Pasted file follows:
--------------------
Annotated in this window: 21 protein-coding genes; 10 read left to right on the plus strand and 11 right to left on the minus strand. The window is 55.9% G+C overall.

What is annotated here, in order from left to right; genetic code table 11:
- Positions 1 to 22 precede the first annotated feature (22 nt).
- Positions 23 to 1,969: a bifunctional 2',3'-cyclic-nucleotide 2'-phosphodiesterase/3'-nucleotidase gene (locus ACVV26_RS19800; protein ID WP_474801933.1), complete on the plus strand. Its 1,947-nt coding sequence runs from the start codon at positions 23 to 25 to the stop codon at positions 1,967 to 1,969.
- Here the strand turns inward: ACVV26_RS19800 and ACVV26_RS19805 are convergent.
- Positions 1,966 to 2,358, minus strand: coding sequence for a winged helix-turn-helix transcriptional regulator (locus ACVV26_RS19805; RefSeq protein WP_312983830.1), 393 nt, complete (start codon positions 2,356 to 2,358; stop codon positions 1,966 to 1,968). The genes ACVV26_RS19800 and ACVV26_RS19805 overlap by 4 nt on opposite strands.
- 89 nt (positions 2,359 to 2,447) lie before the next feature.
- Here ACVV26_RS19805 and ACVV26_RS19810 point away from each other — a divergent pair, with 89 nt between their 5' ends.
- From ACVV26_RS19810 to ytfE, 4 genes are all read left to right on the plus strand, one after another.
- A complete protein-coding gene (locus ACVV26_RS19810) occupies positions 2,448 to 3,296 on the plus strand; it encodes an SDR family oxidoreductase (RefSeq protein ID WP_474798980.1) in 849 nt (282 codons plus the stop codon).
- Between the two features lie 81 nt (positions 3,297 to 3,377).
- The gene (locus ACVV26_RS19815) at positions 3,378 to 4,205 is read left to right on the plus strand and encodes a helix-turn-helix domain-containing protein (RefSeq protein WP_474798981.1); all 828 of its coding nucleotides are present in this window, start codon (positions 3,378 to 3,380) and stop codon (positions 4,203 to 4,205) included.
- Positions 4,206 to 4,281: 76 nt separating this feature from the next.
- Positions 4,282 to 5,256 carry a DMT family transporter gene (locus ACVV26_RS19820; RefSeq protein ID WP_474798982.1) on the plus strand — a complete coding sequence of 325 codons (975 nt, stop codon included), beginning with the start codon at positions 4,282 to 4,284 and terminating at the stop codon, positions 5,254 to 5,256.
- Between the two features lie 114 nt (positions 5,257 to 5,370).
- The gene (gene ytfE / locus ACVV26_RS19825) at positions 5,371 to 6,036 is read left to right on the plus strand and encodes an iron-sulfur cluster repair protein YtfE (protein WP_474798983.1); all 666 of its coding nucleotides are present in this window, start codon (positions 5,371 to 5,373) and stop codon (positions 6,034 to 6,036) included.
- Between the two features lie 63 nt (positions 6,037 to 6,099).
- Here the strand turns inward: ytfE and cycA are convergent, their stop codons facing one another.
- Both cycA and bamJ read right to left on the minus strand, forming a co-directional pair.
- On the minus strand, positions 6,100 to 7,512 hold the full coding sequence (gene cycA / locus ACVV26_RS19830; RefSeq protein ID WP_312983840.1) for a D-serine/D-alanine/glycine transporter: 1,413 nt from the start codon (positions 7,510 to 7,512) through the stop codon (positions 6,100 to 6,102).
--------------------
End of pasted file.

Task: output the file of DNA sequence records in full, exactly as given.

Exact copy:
Annotated in this window: 21 protein-coding genes; 10 read left to right on the plus strand and 11 right to left on the minus strand. The window is 55.9% G+C overall.

What is annotated here, in order from left to right; genetic code table 11:
- Positions 1 to 22 precede the first annotated feature (22 nt).
- Positions 23 to 1,969: a bifunctional 2',3'-cyclic-nucleotide 2'-phosphodiesterase/3'-nucleotidase gene (locus ACVV26_RS19800; protein ID WP_474801933.1), complete on the plus strand. Its 1,947-nt coding sequence runs from the start codon at positions 23 to 25 to the stop codon at positions 1,967 to 1,969.
- Here the strand turns inward: ACVV26_RS19800 and ACVV26_RS19805 are convergent.
- Positions 1,966 to 2,358, minus strand: coding sequence for a winged helix-turn-helix transcriptional regulator (locus ACVV26_RS19805; RefSeq protein WP_312983830.1), 393 nt, complete (start codon positions 2,356 to 2,358; stop codon positions 1,966 to 1,968). The genes ACVV26_RS19800 and ACVV26_RS19805 overlap by 4 nt on opposite strands.
- 89 nt (positions 2,359 to 2,447) lie before the next feature.
- Here ACVV26_RS19805 and ACVV26_RS19810 point away from each other — a divergent pair, with 89 nt between their 5' ends.
- From ACVV26_RS19810 to ytfE, 4 genes are all read left to right on the plus strand, one after another.
- A complete protein-coding gene (locus ACVV26_RS19810) occupies positions 2,448 to 3,296 on the plus strand; it encodes an SDR family oxidoreductase (RefSeq protein ID WP_474798980.1) in 849 nt (282 codons plus the stop codon).
- Between the two features lie 81 nt (positions 3,297 to 3,377).
- The gene (locus ACVV26_RS19815) at positions 3,378 to 4,205 is read left to right on the plus strand and encodes a helix-turn-helix domain-containing protein (RefSeq protein WP_474798981.1); all 828 of its coding nucleotides are present in this window, start codon (positions 3,378 to 3,380) and stop codon (positions 4,203 to 4,205) included.
- Positions 4,206 to 4,281: 76 nt separating this feature from the next.
- Positions 4,282 to 5,256 carry a DMT family transporter gene (locus ACVV26_RS19820; RefSeq protein ID WP_474798982.1) on the plus strand — a complete coding sequence of 325 codons (975 nt, stop codon included), beginning with the start codon at positions 4,282 to 4,284 and terminating at the stop codon, positions 5,254 to 5,256.
- Between the two features lie 114 nt (positions 5,257 to 5,370).
- The gene (gene ytfE / locus ACVV26_RS19825) at positions 5,371 to 6,036 is read left to right on the plus strand and encodes an iron-sulfur cluster repair protein YtfE (protein WP_474798983.1); all 666 of its coding nucleotides are present in this window, start codon (positions 5,371 to 5,373) and stop codon (positions 6,034 to 6,036) included.
- Between the two features lie 63 nt (positions 6,037 to 6,099).
- Here the strand turns inward: ytfE and cycA are convergent, their stop codons facing one another.
- Both cycA and bamJ read right to left on the minus strand, forming a co-directional pair.
- On the minus strand, positions 6,100 to 7,512 hold the full coding sequence (gene cycA / locus ACVV26_RS19830; RefSeq protein ID WP_312983840.1) for a D-serine/D-alanine/glycine transporter: 1,413 nt from the start codon (positions 7,510 to 7,512) through the stop codon (positions 6,100 to 6,102).